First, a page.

When I attempted to activate Burnout Paradise on Origin, however, it showed up as a game I could install. 
So as it stands now if you want to have a "Steam" like experience with an EA game, apparently you have to use the Origin client.

So what does this mean for the average gamer?  Probably little more than an inconvenience, truth be told.  I've grown to appreciate the maturity of the steam platform  and it's numerous improvements. 
For example; Steam would always let you play a game in your library while updates were active but only recently would it allow those downloads to continue while you played your game.  There's an area in the Steam client portal where you can monitor such downloads and can start, stop, resume or cancel them. 

With the advent of multi-core processors and powerful GPU's, it's less likely a background download will tax your system when involved in a graphics heavy game than in years past.  Before this change an active game would pause the download which could be annoying if you had a number of updates.  The prospect of waiting for them to complete could quickly derail a game night. 
Origin functions much like Steam except that it frequently has large client updates and a less intuitive interface.  It's hard, for example, to figure out whether a game update is happening or to find the game activation dialog (which is on the settings menu). 

Steam isn't perfect as I've had issues with hidden dialogs prompting for activation keys while I sit wondering why my game has frozen.  If you're one for third party content that isn't part of an official DLC pack it can be difficult to install.  I'd expect Origin to have the same issues.
Both Steam and Origin tend to want to default to your primary hard drive for installation.  This includes game titles unless there's a dialog that allows a change which is rare when a game is delivered via one of these portals. 

To their credit both Origin and Steam will recognize retail versions of new games and add them to your library of games but still use your media to install.  That's important as I'd rather install 12GB of game content from a DVD than wait a day for the download.  Still, if you lose or damage that media, you haven't lost the game, always a plus.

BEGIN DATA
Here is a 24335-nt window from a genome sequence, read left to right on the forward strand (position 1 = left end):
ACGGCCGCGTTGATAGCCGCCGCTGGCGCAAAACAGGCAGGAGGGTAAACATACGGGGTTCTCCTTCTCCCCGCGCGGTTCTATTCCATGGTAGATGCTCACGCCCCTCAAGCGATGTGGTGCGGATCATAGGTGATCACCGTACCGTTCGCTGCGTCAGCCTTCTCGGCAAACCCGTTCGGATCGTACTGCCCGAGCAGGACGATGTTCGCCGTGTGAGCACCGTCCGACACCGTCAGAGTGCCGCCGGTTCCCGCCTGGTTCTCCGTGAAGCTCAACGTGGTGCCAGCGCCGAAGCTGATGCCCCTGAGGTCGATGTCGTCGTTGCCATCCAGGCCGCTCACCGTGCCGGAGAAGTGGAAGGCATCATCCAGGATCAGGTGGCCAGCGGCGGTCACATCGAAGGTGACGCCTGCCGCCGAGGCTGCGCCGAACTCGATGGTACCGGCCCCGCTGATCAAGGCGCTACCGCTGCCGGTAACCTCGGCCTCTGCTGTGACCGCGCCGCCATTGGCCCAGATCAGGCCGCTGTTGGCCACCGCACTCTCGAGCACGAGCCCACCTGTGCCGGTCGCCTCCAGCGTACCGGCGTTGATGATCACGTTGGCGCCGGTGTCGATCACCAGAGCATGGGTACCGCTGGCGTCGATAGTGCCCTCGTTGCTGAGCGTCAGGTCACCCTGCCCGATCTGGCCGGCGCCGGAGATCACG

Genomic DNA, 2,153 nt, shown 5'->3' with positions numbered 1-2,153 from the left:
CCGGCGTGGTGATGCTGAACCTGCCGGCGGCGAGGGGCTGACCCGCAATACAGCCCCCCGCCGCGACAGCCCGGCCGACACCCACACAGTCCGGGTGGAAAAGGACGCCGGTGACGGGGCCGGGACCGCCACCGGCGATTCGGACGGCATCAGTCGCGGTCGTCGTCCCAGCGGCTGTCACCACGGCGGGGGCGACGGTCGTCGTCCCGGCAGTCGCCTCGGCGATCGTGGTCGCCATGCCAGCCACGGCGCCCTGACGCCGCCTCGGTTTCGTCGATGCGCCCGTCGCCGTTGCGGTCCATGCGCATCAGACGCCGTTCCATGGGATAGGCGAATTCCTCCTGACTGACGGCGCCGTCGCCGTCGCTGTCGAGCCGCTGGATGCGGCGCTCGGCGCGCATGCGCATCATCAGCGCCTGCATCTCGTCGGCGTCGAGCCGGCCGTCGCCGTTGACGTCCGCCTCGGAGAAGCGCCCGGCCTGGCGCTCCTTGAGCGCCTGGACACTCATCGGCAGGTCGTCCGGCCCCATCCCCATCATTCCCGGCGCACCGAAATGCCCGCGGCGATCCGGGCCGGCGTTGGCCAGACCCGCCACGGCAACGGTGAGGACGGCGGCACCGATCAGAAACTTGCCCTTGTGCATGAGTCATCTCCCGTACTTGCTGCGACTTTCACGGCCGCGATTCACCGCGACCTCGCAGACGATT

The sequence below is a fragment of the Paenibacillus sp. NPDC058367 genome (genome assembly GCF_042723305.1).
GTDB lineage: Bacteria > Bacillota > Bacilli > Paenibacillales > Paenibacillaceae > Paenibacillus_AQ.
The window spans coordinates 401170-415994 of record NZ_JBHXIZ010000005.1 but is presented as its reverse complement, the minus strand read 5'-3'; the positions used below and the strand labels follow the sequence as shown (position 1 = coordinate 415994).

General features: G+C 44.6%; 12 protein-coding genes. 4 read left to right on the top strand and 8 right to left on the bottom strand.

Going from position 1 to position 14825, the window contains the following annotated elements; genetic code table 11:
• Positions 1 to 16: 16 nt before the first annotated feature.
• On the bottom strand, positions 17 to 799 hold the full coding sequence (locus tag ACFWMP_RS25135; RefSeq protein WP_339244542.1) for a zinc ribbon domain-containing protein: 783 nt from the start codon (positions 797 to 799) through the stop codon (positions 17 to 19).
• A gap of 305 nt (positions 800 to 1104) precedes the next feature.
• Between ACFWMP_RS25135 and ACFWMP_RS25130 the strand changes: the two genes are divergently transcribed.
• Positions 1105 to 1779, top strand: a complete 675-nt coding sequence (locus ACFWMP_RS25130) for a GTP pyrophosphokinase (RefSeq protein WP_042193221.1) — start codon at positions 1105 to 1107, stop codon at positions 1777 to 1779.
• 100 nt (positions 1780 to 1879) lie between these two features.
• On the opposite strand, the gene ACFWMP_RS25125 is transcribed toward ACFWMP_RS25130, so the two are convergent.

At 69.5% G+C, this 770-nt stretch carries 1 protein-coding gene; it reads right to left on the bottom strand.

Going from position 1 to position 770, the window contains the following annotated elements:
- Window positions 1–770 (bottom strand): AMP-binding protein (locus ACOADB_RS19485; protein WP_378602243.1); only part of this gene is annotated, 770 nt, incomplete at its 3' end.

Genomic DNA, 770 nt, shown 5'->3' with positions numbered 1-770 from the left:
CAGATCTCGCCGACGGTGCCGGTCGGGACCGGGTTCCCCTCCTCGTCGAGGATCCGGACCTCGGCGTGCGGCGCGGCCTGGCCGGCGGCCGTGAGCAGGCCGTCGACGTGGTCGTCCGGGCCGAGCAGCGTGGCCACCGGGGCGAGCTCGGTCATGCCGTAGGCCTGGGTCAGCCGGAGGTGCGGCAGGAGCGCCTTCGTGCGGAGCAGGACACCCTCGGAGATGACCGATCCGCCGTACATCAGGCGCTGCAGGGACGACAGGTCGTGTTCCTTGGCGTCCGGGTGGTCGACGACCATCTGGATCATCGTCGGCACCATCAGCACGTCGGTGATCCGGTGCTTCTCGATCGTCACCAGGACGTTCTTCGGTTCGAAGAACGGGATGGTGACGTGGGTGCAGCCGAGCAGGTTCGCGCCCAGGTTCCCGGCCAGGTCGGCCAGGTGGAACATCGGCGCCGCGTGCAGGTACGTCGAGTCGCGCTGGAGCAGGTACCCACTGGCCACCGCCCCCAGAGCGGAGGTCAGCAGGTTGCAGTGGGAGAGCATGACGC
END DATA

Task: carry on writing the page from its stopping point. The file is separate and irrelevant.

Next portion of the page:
A major difference between the platforms concerns special pricing.  Steam frequently runs sales on older titles or holiday events.  Often Downloadable Content or demo versions are available via the Steam Client as well.  Origin's pricing generally mirrors suggested retail.  While I've bought many games on Steam at a discount, every game that shows up in Origin was purchased much more reasonably elsewhere. 

A welcome carryover from Steam to Origin is the portability of your gaming titles.  Finally you can play your favorite game on any pc so long as you have registered it with your Origin account.  I'm hopeful this signals a new paradigm where copy protection follows the user instead of the hardware.  To its credit EA was one of the first publishers to allow multiple installs in most of its recent EULAs.   I'm glad to see the Steam model adopted as a natural progression of that.  Perhaps this signals the end of treating every customer as a thief instead of a valued asset.
To be fair, Origin is still a Beta product which involves seemingly never ending updates and a less polished interface.  I have to wonder if it was wise to pull an entire library off of a relatively stable delivery platform in favor of a more questionable one. 

Origin makes the purchase of games convenient much like Steam but since it's a walled garden where only EA can play, there's not much room for competition.  I think until something changes EA will find itself activating its games from other sources like Amazon and Newegg more than via its portal which calls Origin's existence into question. 
People enjoy Steam for a variety of reasons including:

games from a number of publishers,

special bundles

and of course pricing.

I was hesitant to install origin because EA's past includes a history of invasive copy protection schemes, spotty server reliability and abandonment of older titles. 
Steam is a mature platform and the jury is still out on Origin.  If you like EA titles you're going to be stuck with it unless you don't install Origin which in the case of Battlefield 3 is not really an option.  Right now I prefer Steam but I'm glad to at least have access to my EA titles on Origin.